Building a PCB lapel

The completed lapel!


A while ago, I chanced upon a satirical “boy scout badge” featuring the text “Centered vertically in CSS” by @mrgan.

I had little experience with fabric, but building a lapel out of PCB seemed like something that might just work. PCBs are typically built with extremely high tolerances for its copper and mask layers and still acceptably accurate for the silkscreen.

Hopefully this post documenting my build process will be helpful if you’d like to give PCB lapel designs a shot!


OSHPark was an obvious choice for this project for several reasons:


HTML Wordmark

HTML5 Wordmark, by daPhyre

I designed the lapel off the very popular HTML5/CSS3 shield design by daPhyre. This was done in Photoshop┬╣, using OSHPark’s preview colors as a palette. They only offer a dark purple soldermask and it looks great.

OSHPark Palette

Eyedropper-ed from OSHPark’s PCB preview

Thereafter, individual layers are exported for..

and imported into KiCad’s PcbNew via Bitmap2Component (KiCad).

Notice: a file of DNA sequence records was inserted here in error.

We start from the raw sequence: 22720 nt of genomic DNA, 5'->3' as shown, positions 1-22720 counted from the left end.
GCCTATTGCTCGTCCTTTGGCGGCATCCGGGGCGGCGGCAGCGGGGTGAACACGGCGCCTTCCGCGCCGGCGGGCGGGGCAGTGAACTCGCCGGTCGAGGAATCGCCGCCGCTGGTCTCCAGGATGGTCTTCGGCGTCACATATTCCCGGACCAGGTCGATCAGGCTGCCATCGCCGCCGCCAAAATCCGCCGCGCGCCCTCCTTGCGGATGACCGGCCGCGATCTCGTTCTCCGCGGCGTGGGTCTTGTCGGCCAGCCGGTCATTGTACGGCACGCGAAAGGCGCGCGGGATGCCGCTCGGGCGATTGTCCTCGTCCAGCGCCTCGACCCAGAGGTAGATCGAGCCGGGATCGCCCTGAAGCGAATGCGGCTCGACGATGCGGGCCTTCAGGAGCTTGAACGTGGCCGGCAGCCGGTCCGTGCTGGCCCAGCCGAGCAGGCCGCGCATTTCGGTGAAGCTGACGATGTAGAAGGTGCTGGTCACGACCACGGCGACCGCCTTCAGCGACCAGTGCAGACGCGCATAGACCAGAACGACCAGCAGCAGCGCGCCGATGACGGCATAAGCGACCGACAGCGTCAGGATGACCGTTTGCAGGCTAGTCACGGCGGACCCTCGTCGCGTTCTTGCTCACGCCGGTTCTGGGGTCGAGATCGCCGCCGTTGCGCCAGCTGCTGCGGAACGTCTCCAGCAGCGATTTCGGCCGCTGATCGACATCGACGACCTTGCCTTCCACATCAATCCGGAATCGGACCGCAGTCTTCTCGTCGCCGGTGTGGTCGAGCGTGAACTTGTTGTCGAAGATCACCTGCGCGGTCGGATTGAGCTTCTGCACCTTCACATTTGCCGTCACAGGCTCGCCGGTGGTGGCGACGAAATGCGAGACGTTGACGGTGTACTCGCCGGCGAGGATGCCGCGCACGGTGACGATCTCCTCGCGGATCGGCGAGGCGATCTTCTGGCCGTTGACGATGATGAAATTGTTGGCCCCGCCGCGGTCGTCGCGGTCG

Exported layers

Silkscreen can be used but I avoided them as they are generally less accurate. Bear in mind that silkscreen does not stack on bare copper areas, and will be automatically removed.

Custom board outlines appear to be OK too. The team at OSHPark appear to be very forgiving.

Pins and fasteners

Aliexpress Listing

I bought a pack of fasteners and pins from China/Aliexpress, specifically from Girl And Women Store (non referral).

There were stores selling the same pins in gold, which would’ve looked great with the ENIG finish, but I was concerned that the gold coating might be plastic-based, which would make soldering difficult.

Dimensions were unfortunately unavailable, hence I left a large circular pad (with my initials) on the back of the PCB to affix the pin.

Ordering it

OSHPark Preview

This was OSHPark’s preview at the time I ordered it. About 3 weeks later, the boards arrived in all its purple glory.


Assembly was straightforward:

That’s it!

Tips / Lessons learnt

I also made a rough drawing of the pin’s shape in OpenSCAD:

Pin OpenSCAD

Really though, the only thing of note is the 5mm diameter land pattern.


This post was inspired by @kscottz’s questions. Thank you for asking!

┬╣ KiCad is currently my favourite EDA tool, closely followed by the non-free Adobe Photoshop